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The Spokesman-Review Newspaper
Spokane, Washington  Est. May 19, 1883

Regional wineries buzzing

2012 harvest looks to be best in quality, size in several years

Emily McBroom, with Arbor Crest Wine Cellars, monitors a load of riesling grapes as they are loaded into a processor. (Colin Mulvany)

The explosive growth of Washington’s wine industry over the past 30 years has given new meaning to the local harvest season.

In that time, more than 18 wineries have established themselves in Spokane, with many of them trucking grapes into the Lilac City for the crush, fermentation and aging. Wineries are also finding success in Sandpoint and Coeur d’Alene.

“We just got done crushing 7 tons,” said Greg Lipsker, one of the owners and winemakers at Barrister Winery in downtown Spokane, during a hurried afternoon last week.

For the winemakers as well as consumers, autumn has become an exciting time with the sights, smells and tastes of wine grapes being transformed into some of the best wine being produced in the region.

“Fall is synonymous with bringing in grapes,” said Rebecca Gunselman of Robert Karl Cellars in downtown Spokane. “This is a great time to go visit the wineries.”

Her winery in a historic fire station building was lined on Saturday with tanks filled with crushed grapes undergoing fermentation, a natural process in which yeast converts sugar into alcohol.

Modern wine production in Spokane dates back to the early 1980s when Arbor Crest Wine Cellars and Latah Creek Winery were established.

Arbor Crest is celebrating its 30th anniversary with a production of 20,000 cases of wine, up from the 5,000 cases it produced in 1982. Latah Creek also turned 30 this year.

Kristina Mielke-van Loben Sels, winemaker at Arbor Crest, was in the middle of a weeklong effort to crush 15 tons of riesling grapes for the popular white table wine.

The 2012 vintage is considered the best in at least three years, and perhaps among the best since 2007.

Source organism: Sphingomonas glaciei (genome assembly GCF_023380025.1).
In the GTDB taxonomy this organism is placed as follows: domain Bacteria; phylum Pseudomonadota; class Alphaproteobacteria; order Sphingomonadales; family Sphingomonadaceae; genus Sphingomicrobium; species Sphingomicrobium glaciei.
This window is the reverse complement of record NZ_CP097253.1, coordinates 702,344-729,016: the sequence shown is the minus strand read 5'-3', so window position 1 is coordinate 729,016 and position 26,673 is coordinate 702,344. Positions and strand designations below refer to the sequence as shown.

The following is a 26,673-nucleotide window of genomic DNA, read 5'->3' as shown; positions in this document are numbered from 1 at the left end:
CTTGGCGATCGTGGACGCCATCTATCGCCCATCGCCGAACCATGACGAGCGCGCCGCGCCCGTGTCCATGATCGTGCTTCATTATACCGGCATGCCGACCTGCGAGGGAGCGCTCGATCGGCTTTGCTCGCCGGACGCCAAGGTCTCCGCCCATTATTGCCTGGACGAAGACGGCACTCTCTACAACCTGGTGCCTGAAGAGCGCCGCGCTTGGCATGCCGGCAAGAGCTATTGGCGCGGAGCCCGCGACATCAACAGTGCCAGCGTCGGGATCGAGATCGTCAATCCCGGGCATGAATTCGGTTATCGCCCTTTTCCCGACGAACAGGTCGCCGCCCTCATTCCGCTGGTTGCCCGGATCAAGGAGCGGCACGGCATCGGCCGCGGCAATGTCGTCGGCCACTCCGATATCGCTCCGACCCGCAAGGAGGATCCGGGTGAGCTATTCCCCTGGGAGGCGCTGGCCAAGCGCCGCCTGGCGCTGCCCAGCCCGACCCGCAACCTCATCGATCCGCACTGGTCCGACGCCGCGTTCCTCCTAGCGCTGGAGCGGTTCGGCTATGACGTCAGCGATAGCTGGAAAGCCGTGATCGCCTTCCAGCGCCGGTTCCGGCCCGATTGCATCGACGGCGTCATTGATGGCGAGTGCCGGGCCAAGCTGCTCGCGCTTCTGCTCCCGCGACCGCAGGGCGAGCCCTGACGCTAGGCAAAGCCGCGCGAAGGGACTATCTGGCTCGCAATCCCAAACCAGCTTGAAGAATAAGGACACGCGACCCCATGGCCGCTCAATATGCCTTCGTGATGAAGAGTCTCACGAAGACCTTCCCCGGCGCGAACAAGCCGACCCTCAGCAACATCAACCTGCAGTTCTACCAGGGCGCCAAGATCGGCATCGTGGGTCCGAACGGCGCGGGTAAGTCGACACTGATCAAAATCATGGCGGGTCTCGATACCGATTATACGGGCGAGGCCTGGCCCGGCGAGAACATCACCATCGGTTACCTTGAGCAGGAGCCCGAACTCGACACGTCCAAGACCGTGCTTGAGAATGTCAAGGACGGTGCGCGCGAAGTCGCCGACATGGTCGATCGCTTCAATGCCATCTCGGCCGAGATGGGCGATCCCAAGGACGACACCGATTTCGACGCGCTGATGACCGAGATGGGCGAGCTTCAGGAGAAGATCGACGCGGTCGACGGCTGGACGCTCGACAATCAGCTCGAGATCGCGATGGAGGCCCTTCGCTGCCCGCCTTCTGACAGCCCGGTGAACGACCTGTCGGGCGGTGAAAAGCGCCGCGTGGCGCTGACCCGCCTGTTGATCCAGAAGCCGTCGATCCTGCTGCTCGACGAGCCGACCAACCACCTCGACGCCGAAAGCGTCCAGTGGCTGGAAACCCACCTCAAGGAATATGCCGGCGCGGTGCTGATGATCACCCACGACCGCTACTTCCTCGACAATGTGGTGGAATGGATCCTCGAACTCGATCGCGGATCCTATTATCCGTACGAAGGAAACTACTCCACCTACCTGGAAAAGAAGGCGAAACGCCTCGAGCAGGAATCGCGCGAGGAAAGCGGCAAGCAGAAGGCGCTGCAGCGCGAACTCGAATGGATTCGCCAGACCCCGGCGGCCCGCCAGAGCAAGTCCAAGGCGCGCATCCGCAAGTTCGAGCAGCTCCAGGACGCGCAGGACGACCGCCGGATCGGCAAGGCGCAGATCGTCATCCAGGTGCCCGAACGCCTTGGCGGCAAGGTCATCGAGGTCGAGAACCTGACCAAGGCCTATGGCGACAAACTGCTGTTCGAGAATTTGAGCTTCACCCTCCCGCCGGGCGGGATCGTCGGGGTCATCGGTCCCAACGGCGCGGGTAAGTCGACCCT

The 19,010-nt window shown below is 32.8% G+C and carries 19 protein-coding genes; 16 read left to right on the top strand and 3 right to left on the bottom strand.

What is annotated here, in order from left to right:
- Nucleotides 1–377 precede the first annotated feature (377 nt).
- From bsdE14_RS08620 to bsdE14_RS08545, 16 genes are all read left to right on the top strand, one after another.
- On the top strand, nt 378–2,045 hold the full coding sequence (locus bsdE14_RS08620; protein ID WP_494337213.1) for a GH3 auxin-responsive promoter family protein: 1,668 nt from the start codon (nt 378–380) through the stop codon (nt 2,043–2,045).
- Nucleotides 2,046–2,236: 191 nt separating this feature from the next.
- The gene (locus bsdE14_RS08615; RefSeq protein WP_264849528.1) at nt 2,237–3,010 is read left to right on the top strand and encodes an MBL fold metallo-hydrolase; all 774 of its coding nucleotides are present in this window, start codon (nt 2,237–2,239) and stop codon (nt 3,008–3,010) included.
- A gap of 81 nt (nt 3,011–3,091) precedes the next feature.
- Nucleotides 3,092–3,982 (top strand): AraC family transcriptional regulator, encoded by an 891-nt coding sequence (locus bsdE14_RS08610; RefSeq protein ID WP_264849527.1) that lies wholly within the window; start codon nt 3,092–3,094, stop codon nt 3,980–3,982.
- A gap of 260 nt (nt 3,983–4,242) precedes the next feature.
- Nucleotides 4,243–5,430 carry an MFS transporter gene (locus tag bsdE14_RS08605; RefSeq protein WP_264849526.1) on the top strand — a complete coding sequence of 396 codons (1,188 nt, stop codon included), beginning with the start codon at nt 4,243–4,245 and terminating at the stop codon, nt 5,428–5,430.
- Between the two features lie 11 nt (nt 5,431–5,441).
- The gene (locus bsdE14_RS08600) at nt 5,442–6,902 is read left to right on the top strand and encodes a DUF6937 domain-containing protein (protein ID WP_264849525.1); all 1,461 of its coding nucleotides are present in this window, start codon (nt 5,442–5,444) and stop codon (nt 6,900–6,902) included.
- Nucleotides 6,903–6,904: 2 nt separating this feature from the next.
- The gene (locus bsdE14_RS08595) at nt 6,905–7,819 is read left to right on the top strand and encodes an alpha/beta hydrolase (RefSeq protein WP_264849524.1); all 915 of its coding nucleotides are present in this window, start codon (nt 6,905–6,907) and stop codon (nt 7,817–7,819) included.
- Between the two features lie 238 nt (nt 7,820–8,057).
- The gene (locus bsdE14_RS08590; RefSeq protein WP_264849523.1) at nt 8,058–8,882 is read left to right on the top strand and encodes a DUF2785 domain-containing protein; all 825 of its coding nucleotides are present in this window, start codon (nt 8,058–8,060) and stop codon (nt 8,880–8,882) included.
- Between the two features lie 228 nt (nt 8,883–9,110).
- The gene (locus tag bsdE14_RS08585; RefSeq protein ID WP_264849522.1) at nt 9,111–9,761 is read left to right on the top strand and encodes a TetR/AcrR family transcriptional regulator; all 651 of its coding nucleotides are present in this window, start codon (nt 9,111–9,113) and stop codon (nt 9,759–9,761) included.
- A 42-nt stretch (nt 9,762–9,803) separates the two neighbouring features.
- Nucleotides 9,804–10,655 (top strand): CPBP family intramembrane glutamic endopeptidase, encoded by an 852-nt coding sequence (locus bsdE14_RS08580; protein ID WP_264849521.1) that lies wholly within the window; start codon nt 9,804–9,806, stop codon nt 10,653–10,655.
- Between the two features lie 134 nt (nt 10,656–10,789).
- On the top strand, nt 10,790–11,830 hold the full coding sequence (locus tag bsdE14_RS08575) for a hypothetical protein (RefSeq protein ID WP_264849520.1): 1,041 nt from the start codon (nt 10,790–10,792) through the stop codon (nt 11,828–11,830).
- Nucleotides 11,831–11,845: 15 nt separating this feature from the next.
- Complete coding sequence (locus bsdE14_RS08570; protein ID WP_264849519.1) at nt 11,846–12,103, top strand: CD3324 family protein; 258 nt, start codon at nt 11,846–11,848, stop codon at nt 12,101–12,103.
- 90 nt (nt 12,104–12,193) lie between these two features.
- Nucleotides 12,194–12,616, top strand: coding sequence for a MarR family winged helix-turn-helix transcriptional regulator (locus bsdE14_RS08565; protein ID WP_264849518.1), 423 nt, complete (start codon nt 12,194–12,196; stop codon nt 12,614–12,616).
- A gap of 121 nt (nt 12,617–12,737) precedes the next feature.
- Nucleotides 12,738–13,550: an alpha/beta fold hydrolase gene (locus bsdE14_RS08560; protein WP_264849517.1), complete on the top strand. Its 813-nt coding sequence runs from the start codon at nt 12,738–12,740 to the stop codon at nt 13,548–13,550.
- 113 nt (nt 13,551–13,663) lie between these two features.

Production is up over the weather-challenged vintage of 2011 when a combination of a hard freeze the previous fall and a cool spring caused yields to drop.

The Washington State Wine Commission estimated that this year’s wine grape harvest will reach 190,000 tons, a record. That is up from the previous record of 156,000 tons in 2010.

Reports from winemakers indicate that the quality of the fruit has been consistently good, largely because of steady warm weather that lingered into October. Excessive summer heat, which can shut down grape growth temporarily, was not a problem this year.

“It’s been phenomenal,” said Mielke-van Loben Sels. “The weather has played out beautifully for us.”

Brian Padrta, winemaker and owner of BridgePress Cellars, said the grapes have nice acidity to frame the fruit flavors. “The complexity is there,” he said. “The clusters are well developed, uniform berry size, very succulent clusters.”

He and his partners in Marketplace LLC have just opened a winemaking facility in the historic 1910 Foresters of America Hall at Pacific Avenue and Browne Street. They are also producing wine under the Emvy Cellars label, and eventually will become the winemaking facility for Grande Ronde Cellars.

Tanks of fermenting syrah wine were pressed and prepared for barrel aging on Saturday. The syrah came from the highly regarded Tapteil Vineyard at Red Mountain just west of Tri-Cities.

“Everything is coming together,” said Mark Wilkerson, an owner of Marketplace and the Emvy label.

Across the Pacific Northwest, small mom-and-pop wineries have been growing in tandem with the large players.

In 1981, Washington had 19 wineries. Today it has nearly 740 wineries.

Erica Waliser, a spokeswoman for the wine commission, said many of those wineries are in places such as Moses Lake, Wilbur, Lake Chelan, Quincy, Prosser and the Columbia River Gorge.

The smaller wineries often hold special events such as the annual harvest party in September at Pend Oreille Winery in Sandpoint.

“It’s a great kind of local agriculture story that people love,” Waliser said, and the local wines are becoming a source of community pride when they show up on store shelves.

“It’s a product that people get passionate about,” she said.

It’s also a product that is providing a lot of jobs and bringing in a lot of money.

The industry’s economic impact is valued at $8.6 billion statewide and $14.9 billion nationally, according to an analysis prepared for the wine commission earlier this year.

The industry supports 30,000 jobs in Washington with a payroll of $1.2 billion. Nationally, the industry supports 70,000 jobs and a payroll of $2.8 billion.

Many of the small wineries have tasting rooms and gift shops with glassware, T-shirts, crafts and wine paraphernalia. Winery tasting room sales can be a big source of income.

Waliser said some of the small, newer wineries are struggling to find enough fruit to fill their production goals, which is driving the increase in vineyard production.

“Demand is up and sales are good,” she said.